Raising Day


The rain finally stopped mid-afternoon, and we were able to raise the frame.  Not a bad way to spend a Saturday afternoon.  A few friends who will always show up on short notice, a chance to involve the neighbors.  Block and tackle for the heavy lifting, then marrying up the scarf for the last time.


Everybody got to drive a few pegs…

It’s been a long day.

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There are a lot of opinions these days about what is the best tool, the best bench, the planinest’ plane or the slickest saw to make you the best woodworker you can be.  Is this some kind of competition?  I’m not in that game.  Every beam is a workbench, every clamp is a vice.  Every tool has a purpose, it’s up to us to discover what that is.  The I Ching says, “Everything that has form is tool; everything that is without form is tao.”  It also says,  “The beginning of all things lies still in the beyond, in the form of ideas that have yet to become real.”

For the past couple of months, whenever I could find the time, I have been fitting up a frame out of some seriously twisted oak timbers.  I’ve learned a few things, using some tricks and tools that have been acquired along the way.  Some of this is terrain that most woodworkers never have and never will explore, and I have made some attempt to share the experience.

When I started learning timber framing back in the 80’s, the book to have was Tedd Benson’s.  Fortunately, I didn’t get the memo on that; instead a friend had given me a copy of Cecil Hewett’s English Historic Carpentry.  Hewitt didn’t discuss tools or layout (go-to for roof design and drawing style); as I learned later, Benson didn’t really explain layout.  Neither did anyone else, at least not very well, or with any sense of authenticity.  Jack Sobon hints a bit at square rule in his second book, and there’s an early Fine Woodworking article by Ed Levin that explains  a bit of layout.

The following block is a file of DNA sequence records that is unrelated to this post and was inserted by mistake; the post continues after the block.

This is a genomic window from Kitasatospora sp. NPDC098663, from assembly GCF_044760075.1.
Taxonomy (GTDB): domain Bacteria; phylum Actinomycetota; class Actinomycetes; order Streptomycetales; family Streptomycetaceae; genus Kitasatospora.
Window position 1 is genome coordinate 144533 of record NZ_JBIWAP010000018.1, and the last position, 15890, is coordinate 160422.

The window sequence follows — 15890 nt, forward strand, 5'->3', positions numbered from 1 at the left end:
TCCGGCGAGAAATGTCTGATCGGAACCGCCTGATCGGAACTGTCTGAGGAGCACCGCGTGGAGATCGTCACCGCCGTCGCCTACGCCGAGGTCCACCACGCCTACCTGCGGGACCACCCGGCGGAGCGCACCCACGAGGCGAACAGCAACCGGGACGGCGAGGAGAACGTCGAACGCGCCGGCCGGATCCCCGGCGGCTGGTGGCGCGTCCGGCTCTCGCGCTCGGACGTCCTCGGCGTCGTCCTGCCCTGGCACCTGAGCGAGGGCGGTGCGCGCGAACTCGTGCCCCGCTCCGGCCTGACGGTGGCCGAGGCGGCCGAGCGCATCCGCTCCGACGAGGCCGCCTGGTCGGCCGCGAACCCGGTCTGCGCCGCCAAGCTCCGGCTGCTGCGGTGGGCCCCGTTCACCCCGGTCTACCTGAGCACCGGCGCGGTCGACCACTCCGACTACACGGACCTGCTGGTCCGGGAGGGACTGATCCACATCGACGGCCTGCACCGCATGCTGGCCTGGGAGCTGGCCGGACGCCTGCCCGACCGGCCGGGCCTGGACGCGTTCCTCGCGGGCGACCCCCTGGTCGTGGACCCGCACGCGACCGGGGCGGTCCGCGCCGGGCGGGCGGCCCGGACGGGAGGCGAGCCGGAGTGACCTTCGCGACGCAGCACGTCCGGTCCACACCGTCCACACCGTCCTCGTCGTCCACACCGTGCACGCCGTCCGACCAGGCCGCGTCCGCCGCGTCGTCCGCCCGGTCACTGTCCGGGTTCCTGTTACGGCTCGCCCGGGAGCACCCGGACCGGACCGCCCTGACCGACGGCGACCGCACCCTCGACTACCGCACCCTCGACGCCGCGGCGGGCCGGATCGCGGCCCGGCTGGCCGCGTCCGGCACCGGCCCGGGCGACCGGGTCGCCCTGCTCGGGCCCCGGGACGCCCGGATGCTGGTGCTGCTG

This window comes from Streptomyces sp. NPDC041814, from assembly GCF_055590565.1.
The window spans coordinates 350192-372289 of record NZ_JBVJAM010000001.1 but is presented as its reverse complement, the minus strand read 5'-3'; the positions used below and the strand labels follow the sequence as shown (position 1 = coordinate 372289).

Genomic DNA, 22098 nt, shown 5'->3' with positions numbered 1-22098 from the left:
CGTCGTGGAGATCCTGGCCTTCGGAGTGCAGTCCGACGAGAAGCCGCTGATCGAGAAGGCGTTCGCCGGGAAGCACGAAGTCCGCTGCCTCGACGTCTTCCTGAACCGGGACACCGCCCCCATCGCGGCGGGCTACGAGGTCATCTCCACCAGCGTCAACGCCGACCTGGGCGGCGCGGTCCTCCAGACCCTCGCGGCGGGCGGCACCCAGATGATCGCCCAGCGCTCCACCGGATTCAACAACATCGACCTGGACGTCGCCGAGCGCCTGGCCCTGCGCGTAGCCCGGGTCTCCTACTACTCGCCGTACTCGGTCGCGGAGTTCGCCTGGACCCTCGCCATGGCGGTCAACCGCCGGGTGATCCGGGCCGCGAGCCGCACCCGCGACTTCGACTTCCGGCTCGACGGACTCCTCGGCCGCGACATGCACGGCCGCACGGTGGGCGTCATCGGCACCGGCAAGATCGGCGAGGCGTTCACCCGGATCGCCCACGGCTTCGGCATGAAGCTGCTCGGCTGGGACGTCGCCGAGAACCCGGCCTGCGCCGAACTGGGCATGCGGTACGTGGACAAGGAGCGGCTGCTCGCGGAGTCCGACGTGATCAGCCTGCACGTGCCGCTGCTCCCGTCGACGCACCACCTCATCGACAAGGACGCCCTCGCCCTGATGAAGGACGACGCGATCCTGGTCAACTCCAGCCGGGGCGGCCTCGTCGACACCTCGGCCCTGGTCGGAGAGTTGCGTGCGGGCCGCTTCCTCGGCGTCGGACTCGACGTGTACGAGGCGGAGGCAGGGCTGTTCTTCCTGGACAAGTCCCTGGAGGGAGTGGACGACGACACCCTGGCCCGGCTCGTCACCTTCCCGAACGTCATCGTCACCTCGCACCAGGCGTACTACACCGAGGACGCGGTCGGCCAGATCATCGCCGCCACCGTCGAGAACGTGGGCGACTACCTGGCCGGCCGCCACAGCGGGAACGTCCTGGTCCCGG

The old books on the framing square refer obliquely to this mysterious process called “boxing the joints”, about as useful as the Essex Board Measure table.  In The Timber Framing Book, Stewart Elliott completely missed the point on brace layout, it’s so obvious that he hadn’t looked hard at a framing square or a barn.  Further back, in the 1920’s, Audel’s was seriously misinformed about braces.  Recently, I took a long look back through Roy Underhill’s Woodwright’s Shop series, thinking that I might have missed something.  Nope.  This is one place where the luminaries will leave you in the dark.  They’ll tell you how to cut, what tools to buy, lots of he-man raising pics, but very very little about layout and design.

The thing is, laying out is pretty fundamental.  The lines have to be in the right places, and then you need to know how to cut to the line.  If you expect to make a living, the process has to be accurate and efficient.  Most people, coming from carpentry and cabinetmaking, assume that the timbers need to be straight and square to begin with.  I know I did, and there’s certainly nothing amiss with that approach.  You will get results, your buildings will  just look rigidly mechanical and sterile, because there’s nothing inherently organic about straight lines.  Nature designs with curves.